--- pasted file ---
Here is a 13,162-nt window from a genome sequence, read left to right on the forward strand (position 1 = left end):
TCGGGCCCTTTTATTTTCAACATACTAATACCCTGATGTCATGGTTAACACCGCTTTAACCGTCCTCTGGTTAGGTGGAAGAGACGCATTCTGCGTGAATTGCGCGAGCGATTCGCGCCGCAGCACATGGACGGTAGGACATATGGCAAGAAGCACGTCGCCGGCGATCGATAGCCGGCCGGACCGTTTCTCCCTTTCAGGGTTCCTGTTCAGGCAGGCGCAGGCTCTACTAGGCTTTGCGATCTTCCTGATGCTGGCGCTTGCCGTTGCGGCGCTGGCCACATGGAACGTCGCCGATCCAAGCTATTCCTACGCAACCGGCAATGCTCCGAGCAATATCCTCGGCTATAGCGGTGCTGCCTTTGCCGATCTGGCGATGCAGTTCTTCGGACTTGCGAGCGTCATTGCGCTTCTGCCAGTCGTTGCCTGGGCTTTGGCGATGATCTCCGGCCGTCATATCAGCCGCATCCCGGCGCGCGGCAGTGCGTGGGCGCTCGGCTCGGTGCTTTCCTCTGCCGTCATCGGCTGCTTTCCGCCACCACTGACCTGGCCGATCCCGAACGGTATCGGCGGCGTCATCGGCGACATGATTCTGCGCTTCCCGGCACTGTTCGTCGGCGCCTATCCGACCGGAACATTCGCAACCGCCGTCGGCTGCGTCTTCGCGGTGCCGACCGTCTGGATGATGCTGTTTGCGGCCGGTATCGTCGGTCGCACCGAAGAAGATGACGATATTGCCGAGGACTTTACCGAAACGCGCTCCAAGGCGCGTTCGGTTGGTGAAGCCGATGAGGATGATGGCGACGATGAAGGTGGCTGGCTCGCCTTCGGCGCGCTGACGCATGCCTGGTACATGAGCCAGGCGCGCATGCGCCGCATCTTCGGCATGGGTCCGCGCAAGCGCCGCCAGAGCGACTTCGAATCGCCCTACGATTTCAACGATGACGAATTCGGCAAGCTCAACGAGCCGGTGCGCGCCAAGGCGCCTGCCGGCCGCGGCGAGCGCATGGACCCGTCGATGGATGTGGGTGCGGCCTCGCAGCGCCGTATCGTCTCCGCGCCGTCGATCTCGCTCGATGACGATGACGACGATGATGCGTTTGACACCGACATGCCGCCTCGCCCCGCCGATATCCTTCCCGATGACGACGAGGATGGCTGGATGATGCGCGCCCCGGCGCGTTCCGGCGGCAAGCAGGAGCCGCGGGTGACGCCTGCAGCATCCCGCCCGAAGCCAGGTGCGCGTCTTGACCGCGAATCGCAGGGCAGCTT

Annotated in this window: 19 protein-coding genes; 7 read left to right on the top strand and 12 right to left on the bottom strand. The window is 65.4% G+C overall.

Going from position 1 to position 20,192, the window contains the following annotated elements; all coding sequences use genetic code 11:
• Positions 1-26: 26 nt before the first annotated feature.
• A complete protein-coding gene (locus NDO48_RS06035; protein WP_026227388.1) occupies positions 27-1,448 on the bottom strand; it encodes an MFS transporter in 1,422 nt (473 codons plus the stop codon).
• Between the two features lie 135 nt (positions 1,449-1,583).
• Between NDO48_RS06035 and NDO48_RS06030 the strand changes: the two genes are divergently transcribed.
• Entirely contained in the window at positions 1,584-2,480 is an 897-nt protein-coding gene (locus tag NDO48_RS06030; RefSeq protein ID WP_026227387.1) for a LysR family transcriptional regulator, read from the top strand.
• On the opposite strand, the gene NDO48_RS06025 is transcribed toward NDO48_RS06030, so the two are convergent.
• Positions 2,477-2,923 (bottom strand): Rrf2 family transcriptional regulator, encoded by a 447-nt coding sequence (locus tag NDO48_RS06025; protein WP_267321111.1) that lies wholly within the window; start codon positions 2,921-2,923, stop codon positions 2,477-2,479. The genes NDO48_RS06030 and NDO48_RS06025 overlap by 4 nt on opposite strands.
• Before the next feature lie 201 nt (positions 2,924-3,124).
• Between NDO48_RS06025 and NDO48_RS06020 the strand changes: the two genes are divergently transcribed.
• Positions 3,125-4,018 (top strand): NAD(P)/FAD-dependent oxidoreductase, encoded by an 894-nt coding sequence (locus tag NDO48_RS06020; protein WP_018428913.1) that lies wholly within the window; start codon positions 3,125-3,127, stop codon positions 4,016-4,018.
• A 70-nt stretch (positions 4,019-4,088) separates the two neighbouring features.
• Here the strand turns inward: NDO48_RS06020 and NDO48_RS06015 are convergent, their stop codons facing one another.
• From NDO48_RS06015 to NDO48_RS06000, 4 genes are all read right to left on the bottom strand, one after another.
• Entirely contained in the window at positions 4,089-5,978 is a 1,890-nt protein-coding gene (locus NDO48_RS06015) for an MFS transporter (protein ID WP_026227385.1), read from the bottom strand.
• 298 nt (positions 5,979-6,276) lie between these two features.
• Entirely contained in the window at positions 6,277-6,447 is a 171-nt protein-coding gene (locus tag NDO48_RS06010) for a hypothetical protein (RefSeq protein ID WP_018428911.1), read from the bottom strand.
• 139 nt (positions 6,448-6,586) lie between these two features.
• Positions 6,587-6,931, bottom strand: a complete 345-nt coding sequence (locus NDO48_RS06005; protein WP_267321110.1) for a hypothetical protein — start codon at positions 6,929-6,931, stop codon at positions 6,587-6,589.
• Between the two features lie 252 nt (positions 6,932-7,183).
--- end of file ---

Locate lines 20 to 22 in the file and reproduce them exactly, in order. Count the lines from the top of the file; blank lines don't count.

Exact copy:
• Entirely contained in the window at positions 6,277-6,447 is a 171-nt protein-coding gene (locus tag NDO48_RS06010) for a hypothetical protein (RefSeq protein ID WP_018428911.1), read from the bottom strand.
• 139 nt (positions 6,448-6,586) lie between these two features.
• Positions 6,587-6,931, bottom strand: a complete 345-nt coding sequence (locus NDO48_RS06005; protein WP_267321110.1) for a hypothetical protein — start codon at positions 6,929-6,931, stop codon at positions 6,587-6,589.